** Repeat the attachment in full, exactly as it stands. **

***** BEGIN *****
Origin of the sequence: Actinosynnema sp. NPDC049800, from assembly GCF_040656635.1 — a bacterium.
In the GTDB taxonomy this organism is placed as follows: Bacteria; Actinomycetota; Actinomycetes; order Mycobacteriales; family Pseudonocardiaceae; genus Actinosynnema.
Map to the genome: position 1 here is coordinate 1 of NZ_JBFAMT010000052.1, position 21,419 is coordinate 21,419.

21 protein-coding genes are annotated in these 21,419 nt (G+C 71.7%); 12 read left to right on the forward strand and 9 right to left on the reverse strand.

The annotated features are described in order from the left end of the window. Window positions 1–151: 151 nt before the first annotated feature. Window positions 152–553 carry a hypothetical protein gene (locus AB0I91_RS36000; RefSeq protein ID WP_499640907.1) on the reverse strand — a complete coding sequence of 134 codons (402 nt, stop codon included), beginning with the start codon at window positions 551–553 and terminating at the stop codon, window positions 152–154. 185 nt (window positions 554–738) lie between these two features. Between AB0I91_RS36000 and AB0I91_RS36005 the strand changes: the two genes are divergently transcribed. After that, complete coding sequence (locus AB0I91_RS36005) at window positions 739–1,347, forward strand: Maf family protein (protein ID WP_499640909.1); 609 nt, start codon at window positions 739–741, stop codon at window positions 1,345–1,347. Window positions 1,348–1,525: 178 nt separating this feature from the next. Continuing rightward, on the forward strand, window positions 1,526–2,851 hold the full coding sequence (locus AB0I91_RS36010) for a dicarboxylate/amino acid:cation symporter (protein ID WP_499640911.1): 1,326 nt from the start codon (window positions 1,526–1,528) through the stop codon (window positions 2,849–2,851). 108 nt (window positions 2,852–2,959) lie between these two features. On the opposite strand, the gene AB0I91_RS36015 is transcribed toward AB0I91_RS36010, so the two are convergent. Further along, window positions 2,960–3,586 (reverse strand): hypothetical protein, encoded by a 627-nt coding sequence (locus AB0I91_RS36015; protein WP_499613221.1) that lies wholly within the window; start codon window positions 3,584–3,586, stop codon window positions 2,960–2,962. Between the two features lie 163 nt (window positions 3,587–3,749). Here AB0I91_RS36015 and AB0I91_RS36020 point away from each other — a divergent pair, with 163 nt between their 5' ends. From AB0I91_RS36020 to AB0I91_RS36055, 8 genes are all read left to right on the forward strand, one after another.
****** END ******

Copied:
Origin of the sequence: Actinosynnema sp. NPDC049800, from assembly GCF_040656635.1 — a bacterium.
In the GTDB taxonomy this organism is placed as follows: Bacteria; Actinomycetota; Actinomycetes; order Mycobacteriales; family Pseudonocardiaceae; genus Actinosynnema.
Map to the genome: position 1 here is coordinate 1 of NZ_JBFAMT010000052.1, position 21,419 is coordinate 21,419.

21 protein-coding genes are annotated in these 21,419 nt (G+C 71.7%); 12 read left to right on the forward strand and 9 right to left on the reverse strand.

The annotated features are described in order from the left end of the window. Window positions 1–151: 151 nt before the first annotated feature. Window positions 152–553 carry a hypothetical protein gene (locus AB0I91_RS36000; RefSeq protein ID WP_499640907.1) on the reverse strand — a complete coding sequence of 134 codons (402 nt, stop codon included), beginning with the start codon at window positions 551–553 and terminating at the stop codon, window positions 152–154. 185 nt (window positions 554–738) lie between these two features. Between AB0I91_RS36000 and AB0I91_RS36005 the strand changes: the two genes are divergently transcribed. After that, complete coding sequence (locus AB0I91_RS36005) at window positions 739–1,347, forward strand: Maf family protein (protein ID WP_499640909.1); 609 nt, start codon at window positions 739–741, stop codon at window positions 1,345–1,347. Window positions 1,348–1,525: 178 nt separating this feature from the next. Continuing rightward, on the forward strand, window positions 1,526–2,851 hold the full coding sequence (locus AB0I91_RS36010) for a dicarboxylate/amino acid:cation symporter (protein ID WP_499640911.1): 1,326 nt from the start codon (window positions 1,526–1,528) through the stop codon (window positions 2,849–2,851). 108 nt (window positions 2,852–2,959) lie between these two features. On the opposite strand, the gene AB0I91_RS36015 is transcribed toward AB0I91_RS36010, so the two are convergent. Further along, window positions 2,960–3,586 (reverse strand): hypothetical protein, encoded by a 627-nt coding sequence (locus AB0I91_RS36015; protein WP_499613221.1) that lies wholly within the window; start codon window positions 3,584–3,586, stop codon window positions 2,960–2,962. Between the two features lie 163 nt (window positions 3,587–3,749). Here AB0I91_RS36015 and AB0I91_RS36020 point away from each other — a divergent pair, with 163 nt between their 5' ends. From AB0I91_RS36020 to AB0I91_RS36055, 8 genes are all read left to right on the forward strand, one after another.